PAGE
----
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Broadacre growth: More people working on cropping, sheep and cattle farms but less in dairy and horticulture

The amount of staff working on a broadacre farms has increased during the past three years while the dairy and horticultural sectors have experienced the opposite as competition for staff heats up and farmers turn to technology to fill gaps.

The Australian Bureau of Agricultural and Resource Economics and Sciences’ latest survey of … revealed the total number of workers used by the nation’s horticultural producers had decreased about 20 per cent during the past three years.

The decline equated to an average of 146,200 workers in 2019-20 to about 116,900 2021-22, primarily due to a 66 per cent decrease (or nearly 30,000) in the number of working holiday makers from overseas working on horticultural farms.

It was a similar trend for Australia’s dairy sector, which lost 26,200 workers during the past three years.

ABARES executive director Jared Greenville said despite the decline in horticultural labour, there was still an increase in production as farmers looked to “non-labour” means of bringing harvest as labour shortages bit.

“During that same period (three years), horticulture production has increased by around three per cent,” he said.

“Farms adapted to constrained labour supply by finding ways to improve productivity, making greater use of capital equipment in the place of labour, along with increasing hours worked by employees.

“Around 40 per cent of horticulture farmers have used machinery, like fruit picking machines, to help with the harvest.

“Others have altered crop plantings for a longer peak harvest.”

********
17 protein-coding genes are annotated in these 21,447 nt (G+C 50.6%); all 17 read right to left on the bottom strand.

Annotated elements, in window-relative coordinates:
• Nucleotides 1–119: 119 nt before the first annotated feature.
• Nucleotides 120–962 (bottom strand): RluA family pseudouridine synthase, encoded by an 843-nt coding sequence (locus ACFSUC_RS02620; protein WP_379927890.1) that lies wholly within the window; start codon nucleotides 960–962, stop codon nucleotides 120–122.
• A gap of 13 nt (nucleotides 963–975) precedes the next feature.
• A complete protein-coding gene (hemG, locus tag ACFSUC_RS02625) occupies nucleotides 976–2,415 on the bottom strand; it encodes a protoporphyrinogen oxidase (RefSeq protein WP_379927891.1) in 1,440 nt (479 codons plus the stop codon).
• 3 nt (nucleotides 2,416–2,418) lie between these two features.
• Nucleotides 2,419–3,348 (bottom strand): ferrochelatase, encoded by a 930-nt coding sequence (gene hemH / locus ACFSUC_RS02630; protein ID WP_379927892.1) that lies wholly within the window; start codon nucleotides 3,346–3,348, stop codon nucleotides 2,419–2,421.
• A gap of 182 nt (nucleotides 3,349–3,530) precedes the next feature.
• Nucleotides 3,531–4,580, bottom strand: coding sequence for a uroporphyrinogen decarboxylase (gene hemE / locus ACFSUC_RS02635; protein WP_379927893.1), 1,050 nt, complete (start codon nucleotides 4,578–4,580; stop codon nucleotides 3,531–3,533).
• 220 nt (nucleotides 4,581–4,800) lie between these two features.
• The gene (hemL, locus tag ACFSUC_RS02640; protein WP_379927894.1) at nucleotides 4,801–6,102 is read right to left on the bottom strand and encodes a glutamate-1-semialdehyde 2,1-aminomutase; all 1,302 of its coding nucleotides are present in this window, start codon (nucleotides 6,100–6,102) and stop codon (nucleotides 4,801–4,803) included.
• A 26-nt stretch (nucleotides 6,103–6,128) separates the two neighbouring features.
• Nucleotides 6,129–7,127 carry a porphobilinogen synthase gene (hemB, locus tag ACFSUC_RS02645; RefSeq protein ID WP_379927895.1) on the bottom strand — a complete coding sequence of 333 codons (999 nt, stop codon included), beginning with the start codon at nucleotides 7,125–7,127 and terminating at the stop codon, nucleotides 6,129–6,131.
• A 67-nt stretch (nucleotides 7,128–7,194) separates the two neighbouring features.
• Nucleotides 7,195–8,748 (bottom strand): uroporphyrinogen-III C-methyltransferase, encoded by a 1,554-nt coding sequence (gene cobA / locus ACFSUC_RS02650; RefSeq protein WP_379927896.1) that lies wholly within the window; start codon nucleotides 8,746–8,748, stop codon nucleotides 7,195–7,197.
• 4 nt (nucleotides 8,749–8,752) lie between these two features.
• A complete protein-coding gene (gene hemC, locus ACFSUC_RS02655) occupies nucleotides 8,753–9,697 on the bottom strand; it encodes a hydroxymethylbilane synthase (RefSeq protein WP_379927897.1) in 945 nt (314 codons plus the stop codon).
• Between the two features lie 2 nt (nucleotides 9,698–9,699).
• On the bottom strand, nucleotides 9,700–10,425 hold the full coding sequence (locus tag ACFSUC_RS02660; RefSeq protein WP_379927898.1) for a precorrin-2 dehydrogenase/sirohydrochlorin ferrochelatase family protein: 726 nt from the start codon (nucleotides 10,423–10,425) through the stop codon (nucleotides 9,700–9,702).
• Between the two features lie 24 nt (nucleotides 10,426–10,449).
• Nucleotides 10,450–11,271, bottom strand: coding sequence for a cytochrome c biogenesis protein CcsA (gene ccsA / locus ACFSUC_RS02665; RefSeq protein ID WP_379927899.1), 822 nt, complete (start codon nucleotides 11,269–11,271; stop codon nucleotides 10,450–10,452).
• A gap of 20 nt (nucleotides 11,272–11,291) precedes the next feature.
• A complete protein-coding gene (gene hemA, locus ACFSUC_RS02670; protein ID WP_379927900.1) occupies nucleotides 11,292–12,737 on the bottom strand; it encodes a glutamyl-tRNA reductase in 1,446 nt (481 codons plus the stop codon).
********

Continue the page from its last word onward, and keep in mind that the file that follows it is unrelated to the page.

Dr Greenville said the amount of people employed on dairy farms had also declined, “mainly due to decreases in the number of operating farms and the number of domestic and overseas workers per farm”.

Australian dairy farms used a total of 22,000 workers at peak labour use in 2020–21, decreasing from 26,200 workers in 2018–19.

This was mainly due to a decrease in the number of operating farms, a decrease in the number of domestic workers per farm (driven by an increase in the wages required to attract Australian workers and competitive labour markets), and a reduction in the availability of overseas workers.

Comparatively, labour use increased on broadacre farms during the past three years, which Dr Greenville attributed to improved seasonal conditions and higher production.

Australian broadacre farms used a total of 196,700 workers during the peak labour use month in 2020–21, increasing from 178,300 workers in 2018–19.

The largest broadacre farms (those earning receipts more than $1 million) accounted for 90 per cent of this increase in workers.

Improved seasonal conditions and higher production were the key drivers of increased labour use on broadacre farms between 2018–19 and 2020–21.

Broadacre farms include sheep, beef, cropping and mixed farms, accounting for around 57 per cent of Australian farm businesses.

More than 239,000 people were employed in the agriculture, fisheries and forestry sector last year, with more than 75 per cent working on broadacre (livestock and cropping) and horticultural properties.

The survey results were compiled through a ABARES’ annual horticulture survey, along with data from face-to-face interviews with farmers running broadacre farms.

Issues finding and retaining staff were also highlighted in the report, with 57 per cent of horticulture farms having difficulty finding staff last financial year — 41 per cent of which experienced “lots of difficulty”.

Dr Greenville said the impact COVID-19 on labour markets were less visible in the broadacre and dairy sectors (compared to the horticulture sector) because these farms typically use far fewer overseas workers.

“ABARES survey data indicates that the percentage of overseas workers (excluding New Zealand residents) used on Australian broadacre and dairy farms at peak labour use in 2020–21 was minimal, decreasing from 3 per cent in 2018–19,” he said.

“This remains well below the estimate for horticulture farms (around 28% or 40,300 overseas workers at peak in December 2020.”

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